When Nit was young, it wasn’t considered appropriate for a young woman to enter massage as a profession, as it might put her in contact with bad energy or bad intentions from male clients. Only older women could respectably do massage outside the family. Nit pursued formal training in Thai Massage in Bangkok at Wat Chettuwan Temple and at Wat Po in Bangkok, and at the Northern Region Herbal Institute. However, her husband didn’t want her to do massage professionally. Because of that, she made food at home and sold it at Suan Dok hospital. Pa Noi insists she was the best cook of traditional Thai sweets in town. She still did some bodywork with women; giving herbal compress treatments to women after birth. Traditionally, women in Thailand entered yoo fai, a period of rest after childbirth during which they lay on a bamboo bed with a pan of coals underneath to produce heat, and also pots of boiling water with healing herbs such as lemongrass, phai, and turmeric so that the steam would rise and warm the woman’s body. She used the compresses as part of this healing process.
When Nit was in her late 30’s or early 40’s, her husband passed away. She was left with six children to care for on her own. It was then that she decided to focus on massage. She did both general Thai massage, which is intended to relax the entire body, as well as jap sen, or plucking the sen, which was focused on specific areas of injury and intended to drive pain out of the body. She uses her whole hand when she does jap sen, plucking the sen lines with the thumb while pressing in with the fingers. She became known for very energetic, strong work which used the entire body, working along the energy lines and working the wind gates. She also did strong visceral work. Male students from the old days recall that she also did karzai (genital massage) which are remembered as “intense.” Nit taught both traditional Thai massage and jap sen work as well as acupressure points. She has a fluid approach that emphasizes good sensation and energy, and very precise palpation of tendons and muscles.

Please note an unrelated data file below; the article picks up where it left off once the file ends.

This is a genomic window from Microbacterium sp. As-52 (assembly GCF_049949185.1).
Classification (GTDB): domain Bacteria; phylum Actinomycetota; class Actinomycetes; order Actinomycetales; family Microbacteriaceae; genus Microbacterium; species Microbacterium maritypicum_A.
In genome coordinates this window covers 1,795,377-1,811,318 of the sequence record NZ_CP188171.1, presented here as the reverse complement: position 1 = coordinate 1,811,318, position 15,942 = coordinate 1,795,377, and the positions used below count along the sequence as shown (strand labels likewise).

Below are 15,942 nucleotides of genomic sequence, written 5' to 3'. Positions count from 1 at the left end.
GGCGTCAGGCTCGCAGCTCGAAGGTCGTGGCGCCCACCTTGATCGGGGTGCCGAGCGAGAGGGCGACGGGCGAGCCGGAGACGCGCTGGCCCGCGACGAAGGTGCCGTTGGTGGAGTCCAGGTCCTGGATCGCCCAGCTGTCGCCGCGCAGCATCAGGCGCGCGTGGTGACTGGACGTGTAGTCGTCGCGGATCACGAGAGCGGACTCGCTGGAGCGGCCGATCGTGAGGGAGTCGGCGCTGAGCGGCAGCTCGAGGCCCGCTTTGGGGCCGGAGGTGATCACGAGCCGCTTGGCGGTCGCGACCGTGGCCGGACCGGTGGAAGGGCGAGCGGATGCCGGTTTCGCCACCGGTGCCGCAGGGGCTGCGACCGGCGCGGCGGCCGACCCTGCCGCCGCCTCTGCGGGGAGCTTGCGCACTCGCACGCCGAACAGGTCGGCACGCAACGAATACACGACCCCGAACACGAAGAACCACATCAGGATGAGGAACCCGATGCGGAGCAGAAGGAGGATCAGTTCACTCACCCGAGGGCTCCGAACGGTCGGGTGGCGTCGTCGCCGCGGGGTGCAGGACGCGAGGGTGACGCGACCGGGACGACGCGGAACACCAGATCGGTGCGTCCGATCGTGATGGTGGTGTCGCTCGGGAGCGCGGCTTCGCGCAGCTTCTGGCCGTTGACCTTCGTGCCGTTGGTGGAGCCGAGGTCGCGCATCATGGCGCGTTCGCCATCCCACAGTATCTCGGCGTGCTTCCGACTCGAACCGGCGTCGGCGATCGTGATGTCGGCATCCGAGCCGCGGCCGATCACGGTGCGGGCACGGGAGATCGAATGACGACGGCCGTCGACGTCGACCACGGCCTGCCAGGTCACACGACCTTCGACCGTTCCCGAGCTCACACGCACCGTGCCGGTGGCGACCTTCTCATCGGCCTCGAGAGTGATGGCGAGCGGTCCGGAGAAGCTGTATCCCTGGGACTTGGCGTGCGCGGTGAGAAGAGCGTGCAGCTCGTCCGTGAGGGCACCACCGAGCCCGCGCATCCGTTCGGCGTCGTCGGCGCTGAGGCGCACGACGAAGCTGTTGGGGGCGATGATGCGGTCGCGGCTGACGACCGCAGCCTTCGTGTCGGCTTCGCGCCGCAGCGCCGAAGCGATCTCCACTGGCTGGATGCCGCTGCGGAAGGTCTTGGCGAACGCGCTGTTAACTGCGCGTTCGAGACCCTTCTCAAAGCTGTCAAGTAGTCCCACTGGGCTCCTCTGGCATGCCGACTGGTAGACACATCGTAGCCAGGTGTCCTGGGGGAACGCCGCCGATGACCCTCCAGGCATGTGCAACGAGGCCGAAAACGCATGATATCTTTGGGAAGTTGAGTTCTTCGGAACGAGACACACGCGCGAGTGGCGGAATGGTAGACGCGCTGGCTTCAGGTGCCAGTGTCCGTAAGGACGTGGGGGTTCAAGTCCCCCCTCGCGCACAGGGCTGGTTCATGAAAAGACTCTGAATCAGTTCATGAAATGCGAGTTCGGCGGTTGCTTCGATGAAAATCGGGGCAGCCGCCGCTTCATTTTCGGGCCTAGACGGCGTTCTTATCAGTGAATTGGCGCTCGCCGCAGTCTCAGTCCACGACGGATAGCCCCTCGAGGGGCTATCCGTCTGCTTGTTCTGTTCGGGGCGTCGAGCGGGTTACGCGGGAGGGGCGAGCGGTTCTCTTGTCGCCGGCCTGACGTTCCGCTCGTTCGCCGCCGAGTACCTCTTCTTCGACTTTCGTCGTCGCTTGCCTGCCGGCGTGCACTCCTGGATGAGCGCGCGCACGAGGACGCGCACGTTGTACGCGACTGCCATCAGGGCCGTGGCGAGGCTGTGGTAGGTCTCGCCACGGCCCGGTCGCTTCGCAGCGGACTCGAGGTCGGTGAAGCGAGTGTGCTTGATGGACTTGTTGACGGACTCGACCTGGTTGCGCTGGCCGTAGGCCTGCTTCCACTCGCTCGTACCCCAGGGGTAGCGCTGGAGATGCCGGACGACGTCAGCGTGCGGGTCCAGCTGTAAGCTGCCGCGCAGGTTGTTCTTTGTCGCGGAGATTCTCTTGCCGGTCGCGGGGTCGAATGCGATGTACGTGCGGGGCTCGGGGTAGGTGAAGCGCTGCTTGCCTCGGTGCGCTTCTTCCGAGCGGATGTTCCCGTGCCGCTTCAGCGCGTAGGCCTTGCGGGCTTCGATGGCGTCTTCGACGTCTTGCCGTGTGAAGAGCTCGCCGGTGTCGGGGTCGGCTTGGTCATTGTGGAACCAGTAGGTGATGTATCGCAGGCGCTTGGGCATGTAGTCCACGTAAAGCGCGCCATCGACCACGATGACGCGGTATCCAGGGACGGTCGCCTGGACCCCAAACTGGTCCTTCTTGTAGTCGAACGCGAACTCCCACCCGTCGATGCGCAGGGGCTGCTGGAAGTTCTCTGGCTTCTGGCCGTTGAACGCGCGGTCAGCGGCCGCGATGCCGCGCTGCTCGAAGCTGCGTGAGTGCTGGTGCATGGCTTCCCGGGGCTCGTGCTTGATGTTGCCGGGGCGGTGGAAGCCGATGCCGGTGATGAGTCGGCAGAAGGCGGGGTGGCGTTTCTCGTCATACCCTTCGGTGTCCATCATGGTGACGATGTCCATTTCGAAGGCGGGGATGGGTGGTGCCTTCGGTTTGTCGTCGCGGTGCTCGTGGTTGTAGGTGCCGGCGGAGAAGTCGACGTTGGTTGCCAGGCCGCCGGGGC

Mama Nit used both Chinese and Thai herbs for healing. Herbs are good for the stomach, and also help the muscles relax. Once when she showed me an herbal remedy for inflamed skin consisting of pink chalk and turmeric root, she recalled how when she was a girl this kind of medicine was the only kind people had – there were no “Western” doctors. People had to know how to help themselves with what they could find in nature. She always kept a bag of dried aromatic herbs at hand, including lemongrass, phai, turmeric root (khameen), and camphor. The herbs can be boiled in water and the steam inhaled. She took a variety of Chinese herbs for her own care. She would often invite visitor to sample her stock, tapping a bit of the powder into their palm and gesturing to eat it. This was usually accompanied by a lively commentary on which preparations were most tasty and which smelled good or bad. Pa Noi would prepare a dark blackish paste into hot water to make a strong invigorating drink, tasting of turmeric, dried chili, and camphor.